x Abu Dhabi, UAEWednesday 26 July 2017

Mountaineers call for 'revolution' in Pakistan's rescue scenario

Leading mountaineers and rescuers have issued an urgent call to overhaul Pakistan's limited high-altitude search and rescue capabilities.

A Pakistani Army helicopter winches the Slovenian climber Tomaz Humar from Nanga Parbat in 2005.
A Pakistani Army helicopter winches the Slovenian climber Tomaz Humar from Nanga Parbat in 2005.

ISLAMABAD // After one of the deadliest climbing seasons in the thin air of its Himalayan and Karakoram peaks, leading mountaineers and rescuers have issued an urgent call to overhaul Pakistan's limited high-altitude search and rescue capabilities. Sixteen mountaineers have been killed in avalanches or falls on Pakistan's perilous peaks this summer, including 11 on K-2, the world's second-highest mountain; two on Nanga Parbat, the 8,126-metre deadly western anchor of the Himalaya range, and one on the rocky Mustagh Tower.

With no search and rescue organisation, the winching of injured or avalanche-stranded climbers from treacherous towers of rock and ice is left to Pakistan Army helicopter pilots. The army pilots have executed some of the world's most breathtaking mountain rescues at altitudes considered near impossible for helicopters. This summer alone one army helicopter unit has brought down 81 climbers, dead and alive, during 130 hours of rescue missions. But these are pilots diverted from regular military missions and saving mountaineers is not their official duty, nor are they trained in the delicate arts of alpine rescue.

"These army pilots do things James Bond wouldn't do," said Tomaz Humar, the world-renowned Slovenian summiteer who flew from his homeland last week to lead the rescue of a Slovenian climber whose partner had fallen to his death on Mustagh Tower, 7,284 metres of sheer-faced stone in the Karakorams near K-2. "They perform miracles. I owe my own life to them. But these pilots should be given specific alpine rescue training; and there should be formally trained mountain rescuers who can launch search and rescue from the ground."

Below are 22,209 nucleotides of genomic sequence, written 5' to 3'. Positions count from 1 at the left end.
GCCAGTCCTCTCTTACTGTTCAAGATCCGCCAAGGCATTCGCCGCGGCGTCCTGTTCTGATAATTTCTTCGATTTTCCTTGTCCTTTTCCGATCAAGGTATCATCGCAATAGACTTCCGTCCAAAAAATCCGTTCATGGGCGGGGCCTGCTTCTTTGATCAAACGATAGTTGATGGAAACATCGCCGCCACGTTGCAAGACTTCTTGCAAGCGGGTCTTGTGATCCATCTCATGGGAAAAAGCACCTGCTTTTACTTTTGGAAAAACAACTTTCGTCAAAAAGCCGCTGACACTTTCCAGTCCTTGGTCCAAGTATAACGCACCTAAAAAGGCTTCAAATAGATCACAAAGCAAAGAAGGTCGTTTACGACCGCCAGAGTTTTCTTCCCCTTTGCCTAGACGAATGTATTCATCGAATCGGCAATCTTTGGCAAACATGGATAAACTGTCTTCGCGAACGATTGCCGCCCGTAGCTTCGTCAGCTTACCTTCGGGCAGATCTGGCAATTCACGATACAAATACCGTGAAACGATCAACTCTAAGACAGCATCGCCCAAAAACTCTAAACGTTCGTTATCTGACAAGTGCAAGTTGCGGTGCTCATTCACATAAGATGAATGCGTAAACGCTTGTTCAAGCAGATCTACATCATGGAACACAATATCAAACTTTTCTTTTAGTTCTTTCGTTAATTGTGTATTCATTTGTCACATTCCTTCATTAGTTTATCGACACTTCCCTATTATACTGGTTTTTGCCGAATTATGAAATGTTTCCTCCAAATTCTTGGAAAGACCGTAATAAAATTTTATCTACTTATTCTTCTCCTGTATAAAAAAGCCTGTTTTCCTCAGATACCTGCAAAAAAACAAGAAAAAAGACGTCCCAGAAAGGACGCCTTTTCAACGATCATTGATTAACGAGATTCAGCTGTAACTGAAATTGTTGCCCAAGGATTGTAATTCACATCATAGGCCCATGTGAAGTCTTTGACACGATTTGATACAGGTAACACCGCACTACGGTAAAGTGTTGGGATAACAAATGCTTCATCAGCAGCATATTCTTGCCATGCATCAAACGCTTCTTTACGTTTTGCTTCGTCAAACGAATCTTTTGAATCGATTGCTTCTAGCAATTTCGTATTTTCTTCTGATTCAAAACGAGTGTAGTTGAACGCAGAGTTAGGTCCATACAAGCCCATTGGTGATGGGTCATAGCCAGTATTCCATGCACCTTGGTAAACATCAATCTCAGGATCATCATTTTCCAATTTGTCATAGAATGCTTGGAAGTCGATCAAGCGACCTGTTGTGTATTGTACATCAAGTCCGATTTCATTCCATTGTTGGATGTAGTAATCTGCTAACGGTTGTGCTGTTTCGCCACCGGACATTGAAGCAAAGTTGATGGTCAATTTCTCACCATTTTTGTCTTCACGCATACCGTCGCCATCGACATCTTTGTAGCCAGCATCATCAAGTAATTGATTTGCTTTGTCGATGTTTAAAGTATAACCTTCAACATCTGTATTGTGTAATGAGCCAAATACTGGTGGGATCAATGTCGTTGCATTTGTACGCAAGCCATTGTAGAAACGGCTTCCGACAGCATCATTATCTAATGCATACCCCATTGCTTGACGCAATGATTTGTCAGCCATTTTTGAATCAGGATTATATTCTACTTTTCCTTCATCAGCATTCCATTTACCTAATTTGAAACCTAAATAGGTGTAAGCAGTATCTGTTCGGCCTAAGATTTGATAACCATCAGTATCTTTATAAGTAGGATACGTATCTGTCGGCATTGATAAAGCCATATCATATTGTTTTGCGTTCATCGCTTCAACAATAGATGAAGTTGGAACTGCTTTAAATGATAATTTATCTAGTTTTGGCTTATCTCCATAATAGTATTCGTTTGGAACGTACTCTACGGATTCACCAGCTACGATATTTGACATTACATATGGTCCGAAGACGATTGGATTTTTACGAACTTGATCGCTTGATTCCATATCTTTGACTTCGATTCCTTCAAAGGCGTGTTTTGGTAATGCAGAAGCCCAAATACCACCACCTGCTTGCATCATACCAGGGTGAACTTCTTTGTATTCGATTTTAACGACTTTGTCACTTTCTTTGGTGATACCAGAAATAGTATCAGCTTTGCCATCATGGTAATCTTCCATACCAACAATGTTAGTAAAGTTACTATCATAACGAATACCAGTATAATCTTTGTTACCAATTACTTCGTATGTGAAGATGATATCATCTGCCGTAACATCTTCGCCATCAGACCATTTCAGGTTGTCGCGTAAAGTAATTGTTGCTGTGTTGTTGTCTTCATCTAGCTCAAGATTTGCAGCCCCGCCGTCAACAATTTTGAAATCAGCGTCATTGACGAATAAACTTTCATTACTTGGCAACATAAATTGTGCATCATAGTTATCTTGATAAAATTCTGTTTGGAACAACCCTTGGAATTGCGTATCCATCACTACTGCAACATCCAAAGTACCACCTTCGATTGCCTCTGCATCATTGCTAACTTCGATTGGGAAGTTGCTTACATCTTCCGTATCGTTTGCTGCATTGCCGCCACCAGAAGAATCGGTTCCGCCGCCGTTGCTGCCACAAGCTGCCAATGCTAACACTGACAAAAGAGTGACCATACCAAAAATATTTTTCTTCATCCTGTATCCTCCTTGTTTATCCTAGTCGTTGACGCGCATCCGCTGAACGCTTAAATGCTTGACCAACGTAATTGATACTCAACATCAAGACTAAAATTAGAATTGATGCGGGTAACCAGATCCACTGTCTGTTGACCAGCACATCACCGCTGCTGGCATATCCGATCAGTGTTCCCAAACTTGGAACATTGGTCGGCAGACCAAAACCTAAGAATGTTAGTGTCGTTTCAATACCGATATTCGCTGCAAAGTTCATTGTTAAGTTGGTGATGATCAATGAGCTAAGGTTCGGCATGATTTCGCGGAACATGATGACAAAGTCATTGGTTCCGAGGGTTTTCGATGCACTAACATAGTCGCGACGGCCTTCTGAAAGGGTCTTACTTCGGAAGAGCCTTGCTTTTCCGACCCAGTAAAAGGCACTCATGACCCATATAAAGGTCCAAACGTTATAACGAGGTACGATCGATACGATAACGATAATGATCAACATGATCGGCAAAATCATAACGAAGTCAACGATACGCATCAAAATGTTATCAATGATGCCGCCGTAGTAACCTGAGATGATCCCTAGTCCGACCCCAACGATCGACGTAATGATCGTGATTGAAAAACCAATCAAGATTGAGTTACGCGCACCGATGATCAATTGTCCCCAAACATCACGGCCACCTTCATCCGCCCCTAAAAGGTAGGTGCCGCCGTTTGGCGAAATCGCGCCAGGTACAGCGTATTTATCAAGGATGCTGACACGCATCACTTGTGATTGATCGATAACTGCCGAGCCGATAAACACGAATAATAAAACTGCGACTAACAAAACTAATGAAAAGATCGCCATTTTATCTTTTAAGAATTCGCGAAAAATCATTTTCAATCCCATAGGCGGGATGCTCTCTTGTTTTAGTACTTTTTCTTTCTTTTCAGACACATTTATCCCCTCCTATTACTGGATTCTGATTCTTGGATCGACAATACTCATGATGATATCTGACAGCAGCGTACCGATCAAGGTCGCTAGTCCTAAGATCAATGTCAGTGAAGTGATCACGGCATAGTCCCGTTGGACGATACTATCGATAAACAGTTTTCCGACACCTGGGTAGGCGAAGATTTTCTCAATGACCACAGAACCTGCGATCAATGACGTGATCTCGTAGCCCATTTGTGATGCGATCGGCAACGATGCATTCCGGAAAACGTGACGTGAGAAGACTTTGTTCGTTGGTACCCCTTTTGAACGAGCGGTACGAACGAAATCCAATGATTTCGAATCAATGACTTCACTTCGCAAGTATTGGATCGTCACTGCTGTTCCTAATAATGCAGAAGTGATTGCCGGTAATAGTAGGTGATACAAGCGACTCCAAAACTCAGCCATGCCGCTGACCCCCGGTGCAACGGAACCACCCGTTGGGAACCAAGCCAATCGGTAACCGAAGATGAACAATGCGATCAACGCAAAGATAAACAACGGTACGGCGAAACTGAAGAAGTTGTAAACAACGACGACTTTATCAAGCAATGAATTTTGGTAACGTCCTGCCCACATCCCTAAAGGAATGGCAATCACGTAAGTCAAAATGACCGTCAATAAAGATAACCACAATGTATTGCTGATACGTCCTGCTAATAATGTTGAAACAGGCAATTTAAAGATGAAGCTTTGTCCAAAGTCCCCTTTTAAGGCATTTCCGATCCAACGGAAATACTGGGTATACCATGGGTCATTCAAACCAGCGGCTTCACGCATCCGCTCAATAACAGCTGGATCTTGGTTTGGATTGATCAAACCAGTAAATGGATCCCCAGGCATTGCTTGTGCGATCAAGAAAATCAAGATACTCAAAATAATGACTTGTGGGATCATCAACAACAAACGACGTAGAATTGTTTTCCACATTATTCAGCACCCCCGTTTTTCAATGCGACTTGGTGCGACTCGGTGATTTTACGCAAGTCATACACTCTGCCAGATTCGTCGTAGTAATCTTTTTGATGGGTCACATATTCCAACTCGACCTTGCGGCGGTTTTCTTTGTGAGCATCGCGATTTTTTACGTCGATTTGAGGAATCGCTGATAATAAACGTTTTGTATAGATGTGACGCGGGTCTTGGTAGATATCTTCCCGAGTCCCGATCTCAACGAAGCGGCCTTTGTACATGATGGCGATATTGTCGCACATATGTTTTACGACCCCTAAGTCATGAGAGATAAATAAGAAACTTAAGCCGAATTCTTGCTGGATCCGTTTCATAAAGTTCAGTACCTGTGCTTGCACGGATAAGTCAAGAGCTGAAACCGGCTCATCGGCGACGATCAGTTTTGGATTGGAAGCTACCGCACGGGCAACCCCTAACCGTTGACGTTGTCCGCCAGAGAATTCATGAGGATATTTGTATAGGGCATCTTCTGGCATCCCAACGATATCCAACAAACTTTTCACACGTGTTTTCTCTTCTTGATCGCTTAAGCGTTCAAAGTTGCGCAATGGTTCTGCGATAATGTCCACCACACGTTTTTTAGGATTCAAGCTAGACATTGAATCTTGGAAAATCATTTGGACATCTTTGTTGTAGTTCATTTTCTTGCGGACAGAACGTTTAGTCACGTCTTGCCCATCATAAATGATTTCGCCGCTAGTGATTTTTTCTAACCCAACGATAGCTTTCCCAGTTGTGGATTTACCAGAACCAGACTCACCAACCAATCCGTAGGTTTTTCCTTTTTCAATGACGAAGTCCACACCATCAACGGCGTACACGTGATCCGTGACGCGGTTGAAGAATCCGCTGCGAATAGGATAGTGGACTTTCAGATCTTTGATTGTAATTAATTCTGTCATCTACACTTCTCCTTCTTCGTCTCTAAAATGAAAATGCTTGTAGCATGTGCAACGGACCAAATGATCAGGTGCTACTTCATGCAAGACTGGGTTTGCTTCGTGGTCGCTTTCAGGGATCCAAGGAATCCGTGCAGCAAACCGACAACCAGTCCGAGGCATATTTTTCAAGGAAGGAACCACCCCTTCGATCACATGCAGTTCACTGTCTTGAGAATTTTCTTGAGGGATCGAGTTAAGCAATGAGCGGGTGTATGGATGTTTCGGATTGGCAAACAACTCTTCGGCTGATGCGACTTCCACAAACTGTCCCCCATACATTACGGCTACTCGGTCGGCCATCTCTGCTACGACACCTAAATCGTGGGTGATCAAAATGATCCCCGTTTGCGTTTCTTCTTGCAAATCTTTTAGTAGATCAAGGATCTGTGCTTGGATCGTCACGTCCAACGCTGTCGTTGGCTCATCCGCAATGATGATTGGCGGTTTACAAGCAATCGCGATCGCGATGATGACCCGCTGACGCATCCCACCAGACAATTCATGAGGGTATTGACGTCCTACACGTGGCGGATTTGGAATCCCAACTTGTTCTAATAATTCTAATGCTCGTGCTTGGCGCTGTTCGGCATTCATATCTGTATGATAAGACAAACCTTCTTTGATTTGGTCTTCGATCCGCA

Three years ago, Mr Humar was plucked from near-death in the most daring helicopter rescue mission in Himalayan history. Stranded for seven days in fog and storms under a narrow ice ledge on Nanga Parbat, nicknamed "Killer Mountain", the Slovenian was winched by helicopter at 6,300 metres from its Rupal Face, the planet's highest vertical wall of rock. The helicopter had nowhere to land, its rotors were inches from the cliff face, and it hovered in an area subject to fatal thermal blasts.

"It was mission impossible. These miracle-worker pilots pulled it off," said Mr Humar. He has changed his birthday to his rescue date: Aug 10. Col Rashidullah Baig was the chief pilot in Mr Humar's 2005 rescue. "With a dedicated search and rescue organisation, time can be telescoped. Time is the most precious commodity," Col Baig said. "There is an urgent need for a single organisation which is solely responsible for search and rescue and is trained at international level. Not having trained ground rescuers wastes time."

Alpinists and army pilots want a school established to train locals - already naturally deft at scaling mountains - in professional mountaineering and high altitude rescue. They also want a singular and properly equipped search and rescue agency, similar to Europe's International Commission for Alpine Rescue. Nasir Sabir, Pakistan's best-known alpinist and president of the Pakistan Alpine Club, is inviting the mountaineering fraternity to pitch in and help co-ordinate the training of ground rescuers and the establishment of a rescue body.